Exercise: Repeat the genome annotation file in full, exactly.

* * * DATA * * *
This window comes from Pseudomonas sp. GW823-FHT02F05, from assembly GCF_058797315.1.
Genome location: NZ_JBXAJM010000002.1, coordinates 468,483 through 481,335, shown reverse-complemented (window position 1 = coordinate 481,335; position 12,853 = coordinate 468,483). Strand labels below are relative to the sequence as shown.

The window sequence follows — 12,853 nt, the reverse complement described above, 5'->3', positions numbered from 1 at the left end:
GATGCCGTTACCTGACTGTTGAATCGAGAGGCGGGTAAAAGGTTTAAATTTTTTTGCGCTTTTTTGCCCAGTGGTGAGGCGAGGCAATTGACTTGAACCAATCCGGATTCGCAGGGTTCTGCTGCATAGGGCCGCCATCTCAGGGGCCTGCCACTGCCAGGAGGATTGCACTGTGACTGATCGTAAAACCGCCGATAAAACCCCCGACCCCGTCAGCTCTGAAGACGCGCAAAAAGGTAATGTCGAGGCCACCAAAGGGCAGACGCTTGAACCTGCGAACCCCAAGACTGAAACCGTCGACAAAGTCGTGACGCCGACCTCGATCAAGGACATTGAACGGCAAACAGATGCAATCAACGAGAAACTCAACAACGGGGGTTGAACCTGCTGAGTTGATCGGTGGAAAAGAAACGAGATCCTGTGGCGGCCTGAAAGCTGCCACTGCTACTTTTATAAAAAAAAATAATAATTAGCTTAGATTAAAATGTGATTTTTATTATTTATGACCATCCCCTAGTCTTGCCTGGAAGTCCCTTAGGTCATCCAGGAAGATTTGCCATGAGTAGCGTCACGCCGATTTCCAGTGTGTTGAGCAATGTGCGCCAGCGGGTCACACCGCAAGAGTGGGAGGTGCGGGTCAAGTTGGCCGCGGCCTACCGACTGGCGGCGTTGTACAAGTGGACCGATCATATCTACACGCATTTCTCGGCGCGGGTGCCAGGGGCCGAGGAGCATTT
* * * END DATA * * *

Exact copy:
This window comes from Pseudomonas sp. GW823-FHT02F05, from assembly GCF_058797315.1.
Genome location: NZ_JBXAJM010000002.1, coordinates 468,483 through 481,335, shown reverse-complemented (window position 1 = coordinate 481,335; position 12,853 = coordinate 468,483). Strand labels below are relative to the sequence as shown.

The window sequence follows — 12,853 nt, the reverse complement described above, 5'->3', positions numbered from 1 at the left end:
GATGCCGTTACCTGACTGTTGAATCGAGAGGCGGGTAAAAGGTTTAAATTTTTTTGCGCTTTTTTGCCCAGTGGTGAGGCGAGGCAATTGACTTGAACCAATCCGGATTCGCAGGGTTCTGCTGCATAGGGCCGCCATCTCAGGGGCCTGCCACTGCCAGGAGGATTGCACTGTGACTGATCGTAAAACCGCCGATAAAACCCCCGACCCCGTCAGCTCTGAAGACGCGCAAAAAGGTAATGTCGAGGCCACCAAAGGGCAGACGCTTGAACCTGCGAACCCCAAGACTGAAACCGTCGACAAAGTCGTGACGCCGACCTCGATCAAGGACATTGAACGGCAAACAGATGCAATCAACGAGAAACTCAACAACGGGGGTTGAACCTGCTGAGTTGATCGGTGGAAAAGAAACGAGATCCTGTGGCGGCCTGAAAGCTGCCACTGCTACTTTTATAAAAAAAAATAATAATTAGCTTAGATTAAAATGTGATTTTTATTATTTATGACCATCCCCTAGTCTTGCCTGGAAGTCCCTTAGGTCATCCAGGAAGATTTGCCATGAGTAGCGTCACGCCGATTTCCAGTGTGTTGAGCAATGTGCGCCAGCGGGTCACACCGCAAGAGTGGGAGGTGCGGGTCAAGTTGGCCGCGGCCTACCGACTGGCGGCGTTGTACAAGTGGACCGATCATATCTACACGCATTTCTCGGCGCGGGTGCCAGGGGCCGAGGAGCATTT